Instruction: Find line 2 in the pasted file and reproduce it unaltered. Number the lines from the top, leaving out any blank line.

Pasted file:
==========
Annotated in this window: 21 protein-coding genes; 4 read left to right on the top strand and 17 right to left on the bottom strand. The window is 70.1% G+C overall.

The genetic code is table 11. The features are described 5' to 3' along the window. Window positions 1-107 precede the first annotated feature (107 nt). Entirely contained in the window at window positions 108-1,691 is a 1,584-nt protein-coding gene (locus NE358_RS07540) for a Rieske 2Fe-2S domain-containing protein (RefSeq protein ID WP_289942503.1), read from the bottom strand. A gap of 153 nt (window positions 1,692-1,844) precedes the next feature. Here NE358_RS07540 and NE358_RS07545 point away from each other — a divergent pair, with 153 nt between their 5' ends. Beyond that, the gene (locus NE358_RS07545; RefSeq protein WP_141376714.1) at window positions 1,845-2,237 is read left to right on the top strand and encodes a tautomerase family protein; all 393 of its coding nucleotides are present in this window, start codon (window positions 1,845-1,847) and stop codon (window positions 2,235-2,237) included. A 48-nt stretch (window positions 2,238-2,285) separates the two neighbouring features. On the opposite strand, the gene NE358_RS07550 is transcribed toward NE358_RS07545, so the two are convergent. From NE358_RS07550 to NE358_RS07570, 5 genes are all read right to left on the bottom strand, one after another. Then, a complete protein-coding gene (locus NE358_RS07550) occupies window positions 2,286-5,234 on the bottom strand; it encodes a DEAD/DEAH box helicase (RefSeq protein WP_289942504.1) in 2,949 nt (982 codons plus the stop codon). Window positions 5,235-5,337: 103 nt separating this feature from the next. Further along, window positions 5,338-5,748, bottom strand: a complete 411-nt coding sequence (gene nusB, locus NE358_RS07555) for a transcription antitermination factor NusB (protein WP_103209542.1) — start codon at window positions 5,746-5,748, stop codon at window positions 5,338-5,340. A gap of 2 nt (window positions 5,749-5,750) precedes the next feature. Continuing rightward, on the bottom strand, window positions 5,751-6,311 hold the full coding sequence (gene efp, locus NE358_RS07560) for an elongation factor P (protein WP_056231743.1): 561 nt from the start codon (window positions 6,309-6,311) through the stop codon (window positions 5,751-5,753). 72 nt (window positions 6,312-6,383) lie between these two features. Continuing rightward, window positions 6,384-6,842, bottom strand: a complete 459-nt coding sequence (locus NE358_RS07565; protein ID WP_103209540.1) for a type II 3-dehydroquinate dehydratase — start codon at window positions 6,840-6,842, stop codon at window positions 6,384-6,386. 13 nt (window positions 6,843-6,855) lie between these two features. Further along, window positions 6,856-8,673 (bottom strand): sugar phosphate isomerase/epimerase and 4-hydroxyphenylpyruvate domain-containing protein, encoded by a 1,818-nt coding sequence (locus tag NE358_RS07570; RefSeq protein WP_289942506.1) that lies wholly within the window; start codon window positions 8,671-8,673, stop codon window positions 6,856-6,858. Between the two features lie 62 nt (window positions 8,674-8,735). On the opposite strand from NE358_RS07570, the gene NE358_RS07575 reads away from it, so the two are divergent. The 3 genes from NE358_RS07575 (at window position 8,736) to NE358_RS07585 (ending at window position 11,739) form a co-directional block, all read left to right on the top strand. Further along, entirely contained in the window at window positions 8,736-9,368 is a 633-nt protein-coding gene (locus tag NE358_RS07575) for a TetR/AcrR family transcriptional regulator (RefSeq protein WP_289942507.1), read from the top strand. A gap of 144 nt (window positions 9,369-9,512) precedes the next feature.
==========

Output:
The genetic code is table 11. The features are described 5' to 3' along the window. Window positions 1-107 precede the first annotated feature (107 nt). Entirely contained in the window at window positions 108-1,691 is a 1,584-nt protein-coding gene (locus NE358_RS07540) for a Rieske 2Fe-2S domain-containing protein (RefSeq protein ID WP_289942503.1), read from the bottom strand. A gap of 153 nt (window positions 1,692-1,844) precedes the next feature. Here NE358_RS07540 and NE358_RS07545 point away from each other — a divergent pair, with 153 nt between their 5' ends. Beyond that, the gene (locus NE358_RS07545; RefSeq protein WP_141376714.1) at window positions 1,845-2,237 is read left to right on the top strand and encodes a tautomerase family protein; all 393 of its coding nucleotides are present in this window, start codon (window positions 1,845-1,847) and stop codon (window positions 2,235-2,237) included. A 48-nt stretch (window positions 2,238-2,285) separates the two neighbouring features. On the opposite strand, the gene NE358_RS07550 is transcribed toward NE358_RS07545, so the two are convergent. From NE358_RS07550 to NE358_RS07570, 5 genes are all read right to left on the bottom strand, one after another. Then, a complete protein-coding gene (locus NE358_RS07550) occupies window positions 2,286-5,234 on the bottom strand; it encodes a DEAD/DEAH box helicase (RefSeq protein WP_289942504.1) in 2,949 nt (982 codons plus the stop codon). Window positions 5,235-5,337: 103 nt separating this feature from the next. Further along, window positions 5,338-5,748, bottom strand: a complete 411-nt coding sequence (gene nusB, locus NE358_RS07555) for a transcription antitermination factor NusB (protein WP_103209542.1) — start codon at window positions 5,746-5,748, stop codon at window positions 5,338-5,340. A gap of 2 nt (window positions 5,749-5,750) precedes the next feature. Continuing rightward, on the bottom strand, window positions 5,751-6,311 hold the full coding sequence (gene efp, locus NE358_RS07560) for an elongation factor P (protein WP_056231743.1): 561 nt from the start codon (window positions 6,309-6,311) through the stop codon (window positions 5,751-5,753). 72 nt (window positions 6,312-6,383) lie between these two features. Continuing rightward, window positions 6,384-6,842, bottom strand: a complete 459-nt coding sequence (locus NE358_RS07565; protein ID WP_103209540.1) for a type II 3-dehydroquinate dehydratase — start codon at window positions 6,840-6,842, stop codon at window positions 6,384-6,386. 13 nt (window positions 6,843-6,855) lie between these two features. Further along, window positions 6,856-8,673 (bottom strand): sugar phosphate isomerase/epimerase and 4-hydroxyphenylpyruvate domain-containing protein, encoded by a 1,818-nt coding sequence (locus tag NE358_RS07570; RefSeq protein WP_289942506.1) that lies wholly within the window; start codon window positions 8,671-8,673, stop codon window positions 6,856-6,858. Between the two features lie 62 nt (window positions 8,674-8,735). On the opposite strand from NE358_RS07570, the gene NE358_RS07575 reads away from it, so the two are divergent. The 3 genes from NE358_RS07575 (at window position 8,736) to NE358_RS07585 (ending at window position 11,739) form a co-directional block, all read left to right on the top strand. Further along, entirely contained in the window at window positions 8,736-9,368 is a 633-nt protein-coding gene (locus tag NE358_RS07575) for a TetR/AcrR family transcriptional regulator (RefSeq protein WP_289942507.1), read from the top strand. A gap of 144 nt (window positions 9,369-9,512) precedes the next feature.